Children cannot properly grasp the ‘life-altering’ implications of taking puberty blockers and cross-sex hormones, a landmark High Court case has heard.
Keira Bell, 23, who took puberty blockers when she was 16, today spoke of her regret after making the ‘brash decision’ to undergo treatment.
The IT worker from Manchester suffered from gender dysphoria as a teenager and was also prescribed testosterone, which left her with a deep voice and possibly infertile, and had a double mastectomy to remove her breasts.
But last year she quit taking cross-sex hormones and realised she had gone down the ‘wrong path’ and ‘detransitioned’ back to a female.
Ms Bell accuses Britain’s biggest gender clinic of failing to carry out a proper psychiatric assessment beforehand.
She and the mother of a 16-year-old autistic girl, who is on the waiting list for such gender identity development services (GIDS), are suing the Tavistock and Portman NHS Trust.
Their legal challenge aims to make it unlawful for children who wish to undergo gender reassignment to be prescribed hormone blockers without an order from a court ruling such treatment is in their ‘best interests’.
Keira Bell, 23, who took puberty blockers when she was 16 before ‘detransitioning’, today spoke of her regret after making the ‘brash decision’ to undergo treatment (pictured at the High Court today)
The IT worker from Manchester suffered from gender dysphoria as a teenager, leading her to take testosterone, which left her with a deep voice and possibly infertile, as well as having a double mastectomy
As the court battle opened in London today, Ms Bell said in a witness statement: ‘I made a brash decision as a teenager, as a lot of teenagers do, trying to find confidence and happiness, except now the rest of my life will be negatively affected.’
She added: ‘Transition was a very temporary, superficial fix for a very complex identity issue.’
Lawyers representing Ms Bell and the mother, known as Mrs A, told the judges that children were ‘not capable of properly understanding the nature and effects of hormone blockers’
They argue that there is ‘a very high likelihood’ that children who start taking hormone blockers will later begin taking cross-sex hormones, which they say cause ‘irreversible changes’.
The pair’s barrister Jeremy Hyam QC said: ‘The use of hormone blockers to address gender dysphoria does not have any adequate base to support it.’
The Tavistock Centre is being sued as part of a case aiming to make it unlawful for children who wish to undergo gender reassignment to be prescribed hormone blockers without an order from the court ruling such treatment is in their ‘best interests’.
What is gender dysphoria?
Gender dysphoria is a condition in which someone becomes distressed because they don’t feel that their biological sex matches the gender they identify as.
For example, someone may feel like a woman and want to live as a woman, but have been born with the anatomy of a man.
Gender dysphoria is a ‘recognised medical condition, for which treatment is sometimes appropriate’ and is ‘not a mental illness’, according to the NHS.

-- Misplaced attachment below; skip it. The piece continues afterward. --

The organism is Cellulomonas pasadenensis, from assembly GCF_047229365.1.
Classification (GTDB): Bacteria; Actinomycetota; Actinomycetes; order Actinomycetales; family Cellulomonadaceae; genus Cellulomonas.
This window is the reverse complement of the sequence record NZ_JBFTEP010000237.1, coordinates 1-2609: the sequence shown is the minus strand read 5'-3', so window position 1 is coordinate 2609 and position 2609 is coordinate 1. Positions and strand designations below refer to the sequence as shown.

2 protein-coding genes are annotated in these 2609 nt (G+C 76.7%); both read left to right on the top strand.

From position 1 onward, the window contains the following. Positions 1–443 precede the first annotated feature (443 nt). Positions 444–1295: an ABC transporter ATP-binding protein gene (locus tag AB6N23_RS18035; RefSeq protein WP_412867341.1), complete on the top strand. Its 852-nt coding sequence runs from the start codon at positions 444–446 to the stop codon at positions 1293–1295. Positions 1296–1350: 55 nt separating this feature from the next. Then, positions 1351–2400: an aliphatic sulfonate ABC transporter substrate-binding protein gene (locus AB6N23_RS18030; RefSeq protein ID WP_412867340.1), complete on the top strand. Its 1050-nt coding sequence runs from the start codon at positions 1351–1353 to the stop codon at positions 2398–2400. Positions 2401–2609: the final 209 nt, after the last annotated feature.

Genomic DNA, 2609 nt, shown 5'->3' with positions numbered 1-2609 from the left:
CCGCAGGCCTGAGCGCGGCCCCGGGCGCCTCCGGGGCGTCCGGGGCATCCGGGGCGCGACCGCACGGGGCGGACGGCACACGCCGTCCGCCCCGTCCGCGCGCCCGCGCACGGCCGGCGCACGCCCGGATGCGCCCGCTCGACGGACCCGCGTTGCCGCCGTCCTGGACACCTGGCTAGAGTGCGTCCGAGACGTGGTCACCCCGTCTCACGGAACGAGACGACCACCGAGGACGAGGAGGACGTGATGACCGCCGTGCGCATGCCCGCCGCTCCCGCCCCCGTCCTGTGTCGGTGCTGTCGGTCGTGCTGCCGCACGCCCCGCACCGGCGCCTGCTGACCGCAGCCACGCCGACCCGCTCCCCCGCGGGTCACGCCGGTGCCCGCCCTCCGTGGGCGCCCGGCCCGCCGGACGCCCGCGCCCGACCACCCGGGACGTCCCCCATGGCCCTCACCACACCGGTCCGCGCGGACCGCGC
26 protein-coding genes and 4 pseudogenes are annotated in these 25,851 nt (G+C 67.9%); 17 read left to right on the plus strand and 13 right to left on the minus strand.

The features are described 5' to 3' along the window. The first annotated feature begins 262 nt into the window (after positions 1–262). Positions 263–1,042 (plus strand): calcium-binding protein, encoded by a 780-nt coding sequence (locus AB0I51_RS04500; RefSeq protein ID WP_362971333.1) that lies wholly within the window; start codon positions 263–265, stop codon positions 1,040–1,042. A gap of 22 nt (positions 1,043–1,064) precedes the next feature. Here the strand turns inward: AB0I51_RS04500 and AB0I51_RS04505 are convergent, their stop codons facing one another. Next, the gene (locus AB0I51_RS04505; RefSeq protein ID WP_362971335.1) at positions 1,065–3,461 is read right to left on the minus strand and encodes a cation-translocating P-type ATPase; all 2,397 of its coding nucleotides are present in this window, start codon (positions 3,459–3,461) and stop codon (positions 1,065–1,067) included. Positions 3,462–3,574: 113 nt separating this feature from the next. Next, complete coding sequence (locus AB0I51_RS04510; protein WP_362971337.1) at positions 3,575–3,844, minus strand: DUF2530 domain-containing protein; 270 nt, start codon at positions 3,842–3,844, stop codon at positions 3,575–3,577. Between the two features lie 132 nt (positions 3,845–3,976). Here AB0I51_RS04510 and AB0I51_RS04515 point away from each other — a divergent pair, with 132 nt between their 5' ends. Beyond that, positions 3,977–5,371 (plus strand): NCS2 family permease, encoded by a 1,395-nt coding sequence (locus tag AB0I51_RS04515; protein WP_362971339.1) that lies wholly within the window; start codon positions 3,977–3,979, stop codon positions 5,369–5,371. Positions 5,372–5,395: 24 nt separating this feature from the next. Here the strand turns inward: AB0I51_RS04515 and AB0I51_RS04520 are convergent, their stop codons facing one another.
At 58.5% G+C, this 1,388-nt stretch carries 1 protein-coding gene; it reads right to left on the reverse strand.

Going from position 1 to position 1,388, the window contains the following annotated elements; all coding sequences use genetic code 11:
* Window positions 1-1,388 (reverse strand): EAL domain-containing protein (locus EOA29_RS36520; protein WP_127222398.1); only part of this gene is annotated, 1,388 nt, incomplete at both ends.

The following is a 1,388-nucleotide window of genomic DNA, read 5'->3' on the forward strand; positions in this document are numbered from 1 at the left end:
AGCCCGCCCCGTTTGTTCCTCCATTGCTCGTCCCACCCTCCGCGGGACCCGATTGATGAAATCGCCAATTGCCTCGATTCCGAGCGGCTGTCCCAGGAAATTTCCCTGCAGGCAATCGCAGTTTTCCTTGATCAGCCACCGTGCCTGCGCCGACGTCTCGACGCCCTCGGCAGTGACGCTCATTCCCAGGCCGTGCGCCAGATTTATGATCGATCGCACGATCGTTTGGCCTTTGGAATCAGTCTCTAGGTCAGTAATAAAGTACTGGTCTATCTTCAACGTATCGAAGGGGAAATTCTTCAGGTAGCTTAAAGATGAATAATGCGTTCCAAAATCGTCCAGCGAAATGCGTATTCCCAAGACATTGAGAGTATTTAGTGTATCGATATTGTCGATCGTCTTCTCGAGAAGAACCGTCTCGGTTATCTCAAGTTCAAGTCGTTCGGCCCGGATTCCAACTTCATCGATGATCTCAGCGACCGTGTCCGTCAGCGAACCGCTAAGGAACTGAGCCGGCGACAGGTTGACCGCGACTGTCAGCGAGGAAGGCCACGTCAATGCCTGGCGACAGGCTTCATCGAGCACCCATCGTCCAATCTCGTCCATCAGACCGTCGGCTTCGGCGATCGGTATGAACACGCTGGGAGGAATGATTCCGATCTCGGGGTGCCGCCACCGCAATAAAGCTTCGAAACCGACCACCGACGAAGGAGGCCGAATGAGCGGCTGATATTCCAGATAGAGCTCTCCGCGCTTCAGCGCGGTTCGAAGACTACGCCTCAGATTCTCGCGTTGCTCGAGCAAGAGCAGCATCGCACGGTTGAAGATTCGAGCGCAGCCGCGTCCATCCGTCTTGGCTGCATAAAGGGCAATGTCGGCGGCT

People who live as a gender which is not the same as their biological sex are called transgender.
Some people may choose to have hormone therapy – for example, to make them grow hair or develop breasts – or to have reassignment surgery to give them the genitals of a person of the sex they identify as.
People diagnosed with gender dysphoria are allowed to legally change their gender.
According to the charity Stonewall, as many as 1 per cent of the population may be trans – although accurate numbers are not known.
He said that ‘the effect of hormone blockers on the intensity, duration and outcome of adolescent development is largely unknown’, adding: ‘There is evidence that hormone blockers can have significant side-effects, including loss of fertility and sexual function and decreased bone density.’
In written submissions, Mr Hyam said: ‘That children are not capable of giving informed consent to undergo a type of medical intervention about which the evidence base is poor, the risks and potential side-effects are still largely unknown, and which is likely to set them on a path towards permanent and life-altering physical, psychological, emotional and developmental consequences … is the common-sense and obvious position.’
The barrister told the court that referrals to GIDS had risen from 97 in 2009 to 2,590 in 2018, ‘essentially a twenty-fold increase’.
Fenella Morris QC, representing the Tavistock and Portman NHS Trust, said the contention that children could not give informed consent to being prescribed hormone blockers was ‘a radical proposition’.
She argued in written submissions that the claimants sought to ‘impose a blanket exclusion’ on children under the age of 18 to be able to consent to medical treatment.
Ms Morris added the majority of children referred to GIDS between March 2019 and 2020 were over 12, with only 13 of the children referred being under the age of 13.
She accepted that hormone blockers were ‘experimental’ but argued their use ‘has been widely researched and debated for three decades’, adding: ‘It is a safe and reversible treatment with a well-established history.’
The hearing before Dame Victoria Sharp, Mr Justice Lewis and Mrs Justice Lieven is expected to last two days and it is expected that the court will reserve its judgment to a later date.